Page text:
Lisa Madigan gets good reviews at Democrats’ AG debate — mostly
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Illinois Attorney General Lisa Madigan got mostly favorable reviews from the eight Democrats running to replace her as they gathered Sunday for a debate co-hosted by the Chicago Sun-Times.
But some of the candidates who gathered at Cards Against Humanity for the livestreamed event also said Madigan should have been more aggressive when it comes to investigating public corruption.
The most critical among them was attorney Aaron Goldstein, who called her “competent but cautious.” He gave her a “C” when asked to grade her time in office and said she should have done more both about corruption and criminal justice reform.
“On many of the issues that I think we all care about, she’s been very cautious and really not stepped up,” Goldstein said.
In a statement after the event, Madigan spokeswoman Maura Possley said, “Attorney General Madigan has used the full powers of the office to protect the people of Illinois and expanded them. She has taken on big banks and recovered hundreds of millions of dollars for Illinois homeowners, created the first-ever public access counselor to fight for transparency and government accountability, created a public integrity unit to prosecute public corruption, and undertaken civil rights work that no attorney general has tackled, such as reform of the Chicago Police Department.”
The candidates seeking Madigan’s job also found opportunities to fire shots at the likely Republican nominee for the office, Erika Harold. State Sen. Kwame Raoul complained that Republican Gov. Bruce Rauner wants Harold to be loyal to his administration.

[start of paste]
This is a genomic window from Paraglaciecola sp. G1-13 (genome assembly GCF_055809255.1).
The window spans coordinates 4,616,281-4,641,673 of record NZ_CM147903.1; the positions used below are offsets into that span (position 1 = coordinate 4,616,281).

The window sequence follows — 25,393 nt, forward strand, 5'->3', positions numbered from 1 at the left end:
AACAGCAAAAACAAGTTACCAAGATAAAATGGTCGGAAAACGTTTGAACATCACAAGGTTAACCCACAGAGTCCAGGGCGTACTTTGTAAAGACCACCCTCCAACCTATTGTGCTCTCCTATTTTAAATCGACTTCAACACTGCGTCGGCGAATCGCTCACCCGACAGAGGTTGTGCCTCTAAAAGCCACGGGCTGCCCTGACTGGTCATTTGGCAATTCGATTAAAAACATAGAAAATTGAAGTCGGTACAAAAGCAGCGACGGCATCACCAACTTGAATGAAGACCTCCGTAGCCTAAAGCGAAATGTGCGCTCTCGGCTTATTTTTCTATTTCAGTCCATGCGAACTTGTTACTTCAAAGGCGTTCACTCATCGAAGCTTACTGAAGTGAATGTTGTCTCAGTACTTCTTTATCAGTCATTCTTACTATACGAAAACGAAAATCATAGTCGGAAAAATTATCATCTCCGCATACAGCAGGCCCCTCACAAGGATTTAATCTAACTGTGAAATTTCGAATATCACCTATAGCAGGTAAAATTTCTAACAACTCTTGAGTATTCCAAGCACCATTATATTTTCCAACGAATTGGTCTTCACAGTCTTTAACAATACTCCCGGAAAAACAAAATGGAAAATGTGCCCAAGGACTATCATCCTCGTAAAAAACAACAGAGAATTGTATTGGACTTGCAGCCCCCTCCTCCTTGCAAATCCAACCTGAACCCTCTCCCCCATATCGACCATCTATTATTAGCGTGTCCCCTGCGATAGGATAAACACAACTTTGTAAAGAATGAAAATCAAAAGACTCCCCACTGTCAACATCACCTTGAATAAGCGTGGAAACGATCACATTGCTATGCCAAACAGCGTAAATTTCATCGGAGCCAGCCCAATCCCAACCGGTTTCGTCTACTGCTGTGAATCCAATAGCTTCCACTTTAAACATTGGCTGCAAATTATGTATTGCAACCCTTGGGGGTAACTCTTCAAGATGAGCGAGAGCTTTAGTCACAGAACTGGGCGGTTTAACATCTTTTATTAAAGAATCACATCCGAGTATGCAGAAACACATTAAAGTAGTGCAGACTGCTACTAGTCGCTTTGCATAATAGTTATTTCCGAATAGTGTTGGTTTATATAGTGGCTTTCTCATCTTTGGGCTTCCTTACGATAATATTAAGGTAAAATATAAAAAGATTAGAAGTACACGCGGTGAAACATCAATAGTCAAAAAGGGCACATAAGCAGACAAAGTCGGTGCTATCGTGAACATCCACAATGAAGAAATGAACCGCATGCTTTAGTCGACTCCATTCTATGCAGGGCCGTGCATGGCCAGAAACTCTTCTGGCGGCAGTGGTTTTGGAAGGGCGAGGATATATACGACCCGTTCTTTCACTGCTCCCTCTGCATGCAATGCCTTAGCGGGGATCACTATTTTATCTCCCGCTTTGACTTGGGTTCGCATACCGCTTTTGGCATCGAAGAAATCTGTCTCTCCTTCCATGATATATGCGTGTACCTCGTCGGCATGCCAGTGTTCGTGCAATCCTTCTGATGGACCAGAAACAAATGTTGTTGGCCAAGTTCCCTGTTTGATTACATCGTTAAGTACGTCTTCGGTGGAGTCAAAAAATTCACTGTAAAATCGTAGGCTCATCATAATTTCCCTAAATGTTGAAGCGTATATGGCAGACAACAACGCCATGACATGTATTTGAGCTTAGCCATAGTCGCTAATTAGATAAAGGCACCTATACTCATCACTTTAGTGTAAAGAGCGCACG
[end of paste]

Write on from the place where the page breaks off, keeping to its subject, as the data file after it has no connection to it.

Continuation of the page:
“That is not the job of the attorney general,” Raoul said. “The attorney general is to be loyal to the Constitution, to the laws of the state of Illinois, and most importantly to the people of the state of Illinois.”
The group also discussed the role of campaign contributions to attorney general candidates and how that could create future conflicts of interest. Former federal prosecutor Renato Mariotti said he has tried to run a campaign with average donations under $100.
But he said that’s only possible because of his large social media and TV following. He said “it’s an absolute shame” that to run such a campaign, “you have to be somebody like me, and you should be more outraged than you are.”
The debate — which also included Scott Drury, Sharon Fairley, Pat Quinn, Nancy Rotering and Jesse Ruiz — took place at the Cards Against Humanity office in partnership with the 2nd Ward Democrats and the 43rd Ward Democrats.
Veteran Sun-Times columnist Mary Mitchell and political reporter Tina Sfondeles asked questions of the candidates. Justin Kaufmann, host of The Download on WGN Radio, moderated.
Contributing: Alexandra Arriaga